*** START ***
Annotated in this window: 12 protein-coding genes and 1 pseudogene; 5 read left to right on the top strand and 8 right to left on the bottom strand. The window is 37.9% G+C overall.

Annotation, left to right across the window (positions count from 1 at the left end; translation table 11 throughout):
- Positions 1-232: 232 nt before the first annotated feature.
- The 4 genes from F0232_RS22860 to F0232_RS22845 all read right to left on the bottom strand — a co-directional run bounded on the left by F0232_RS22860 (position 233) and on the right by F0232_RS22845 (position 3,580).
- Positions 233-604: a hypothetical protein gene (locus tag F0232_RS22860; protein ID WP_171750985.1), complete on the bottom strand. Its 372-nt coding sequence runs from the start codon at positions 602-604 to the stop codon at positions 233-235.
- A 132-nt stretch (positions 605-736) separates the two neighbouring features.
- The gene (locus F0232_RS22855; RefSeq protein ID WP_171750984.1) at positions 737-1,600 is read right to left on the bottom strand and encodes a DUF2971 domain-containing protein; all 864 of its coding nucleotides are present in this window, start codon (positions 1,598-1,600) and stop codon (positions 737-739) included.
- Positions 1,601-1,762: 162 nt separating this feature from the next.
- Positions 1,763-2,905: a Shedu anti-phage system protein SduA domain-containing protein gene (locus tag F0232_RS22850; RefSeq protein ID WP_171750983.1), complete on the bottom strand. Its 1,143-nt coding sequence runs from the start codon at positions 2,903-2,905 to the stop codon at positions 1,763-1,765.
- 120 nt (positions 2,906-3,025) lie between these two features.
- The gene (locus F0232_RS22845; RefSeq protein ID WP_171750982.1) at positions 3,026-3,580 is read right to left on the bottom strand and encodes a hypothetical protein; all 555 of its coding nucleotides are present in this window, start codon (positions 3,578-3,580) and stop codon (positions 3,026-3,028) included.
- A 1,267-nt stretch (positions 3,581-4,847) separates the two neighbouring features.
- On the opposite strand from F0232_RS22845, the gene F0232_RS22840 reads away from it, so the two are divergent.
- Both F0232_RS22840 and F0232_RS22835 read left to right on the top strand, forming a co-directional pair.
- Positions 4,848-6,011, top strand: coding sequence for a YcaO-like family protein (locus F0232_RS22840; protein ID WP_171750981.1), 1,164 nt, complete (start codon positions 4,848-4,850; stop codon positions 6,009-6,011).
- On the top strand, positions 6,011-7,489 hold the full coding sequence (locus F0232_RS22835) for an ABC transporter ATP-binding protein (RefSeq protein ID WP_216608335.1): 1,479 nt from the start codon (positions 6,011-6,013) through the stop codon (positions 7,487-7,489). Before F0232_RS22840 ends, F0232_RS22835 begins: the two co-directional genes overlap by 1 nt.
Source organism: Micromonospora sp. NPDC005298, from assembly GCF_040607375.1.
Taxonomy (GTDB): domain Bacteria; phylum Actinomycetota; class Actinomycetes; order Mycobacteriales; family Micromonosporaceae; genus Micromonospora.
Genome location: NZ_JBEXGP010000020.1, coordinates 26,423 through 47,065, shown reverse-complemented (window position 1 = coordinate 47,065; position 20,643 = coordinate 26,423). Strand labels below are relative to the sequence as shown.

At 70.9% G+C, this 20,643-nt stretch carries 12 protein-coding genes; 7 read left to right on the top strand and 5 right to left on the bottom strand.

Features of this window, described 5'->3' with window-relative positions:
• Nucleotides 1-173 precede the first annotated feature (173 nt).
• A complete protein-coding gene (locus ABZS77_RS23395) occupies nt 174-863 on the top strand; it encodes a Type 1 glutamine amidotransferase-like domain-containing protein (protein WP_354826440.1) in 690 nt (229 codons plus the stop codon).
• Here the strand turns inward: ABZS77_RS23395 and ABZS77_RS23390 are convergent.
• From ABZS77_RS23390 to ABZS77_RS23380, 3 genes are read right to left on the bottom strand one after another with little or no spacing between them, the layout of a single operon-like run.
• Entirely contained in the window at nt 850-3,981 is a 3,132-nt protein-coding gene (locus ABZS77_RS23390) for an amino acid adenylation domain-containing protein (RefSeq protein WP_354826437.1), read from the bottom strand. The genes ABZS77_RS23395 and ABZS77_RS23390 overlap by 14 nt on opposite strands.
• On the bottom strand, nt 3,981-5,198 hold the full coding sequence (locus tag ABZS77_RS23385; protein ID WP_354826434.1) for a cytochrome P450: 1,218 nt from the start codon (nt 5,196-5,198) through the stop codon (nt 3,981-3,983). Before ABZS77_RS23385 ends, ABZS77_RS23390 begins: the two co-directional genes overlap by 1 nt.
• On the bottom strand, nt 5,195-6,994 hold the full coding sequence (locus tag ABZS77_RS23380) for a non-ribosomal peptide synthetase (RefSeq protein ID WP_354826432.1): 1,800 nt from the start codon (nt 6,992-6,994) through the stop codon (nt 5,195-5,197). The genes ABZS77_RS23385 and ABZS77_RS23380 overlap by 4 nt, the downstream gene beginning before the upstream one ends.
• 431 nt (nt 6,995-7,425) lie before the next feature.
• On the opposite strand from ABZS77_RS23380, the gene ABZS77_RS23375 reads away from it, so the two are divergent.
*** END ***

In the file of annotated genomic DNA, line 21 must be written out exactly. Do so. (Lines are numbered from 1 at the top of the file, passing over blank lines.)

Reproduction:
Features of this window, described 5'->3' with window-relative positions: